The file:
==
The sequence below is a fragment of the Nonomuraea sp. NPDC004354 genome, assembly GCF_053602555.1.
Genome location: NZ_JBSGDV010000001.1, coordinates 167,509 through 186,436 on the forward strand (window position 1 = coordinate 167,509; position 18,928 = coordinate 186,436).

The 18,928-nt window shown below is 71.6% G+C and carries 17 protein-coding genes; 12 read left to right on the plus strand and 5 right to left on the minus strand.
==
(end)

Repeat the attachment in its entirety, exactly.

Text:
The sequence below is a fragment of the Nonomuraea sp. NPDC004354 genome, assembly GCF_053602555.1.
Genome location: NZ_JBSGDV010000001.1, coordinates 167,509 through 186,436 on the forward strand (window position 1 = coordinate 167,509; position 18,928 = coordinate 186,436).

The 18,928-nt window shown below is 71.6% G+C and carries 17 protein-coding genes; 12 read left to right on the plus strand and 5 right to left on the minus strand.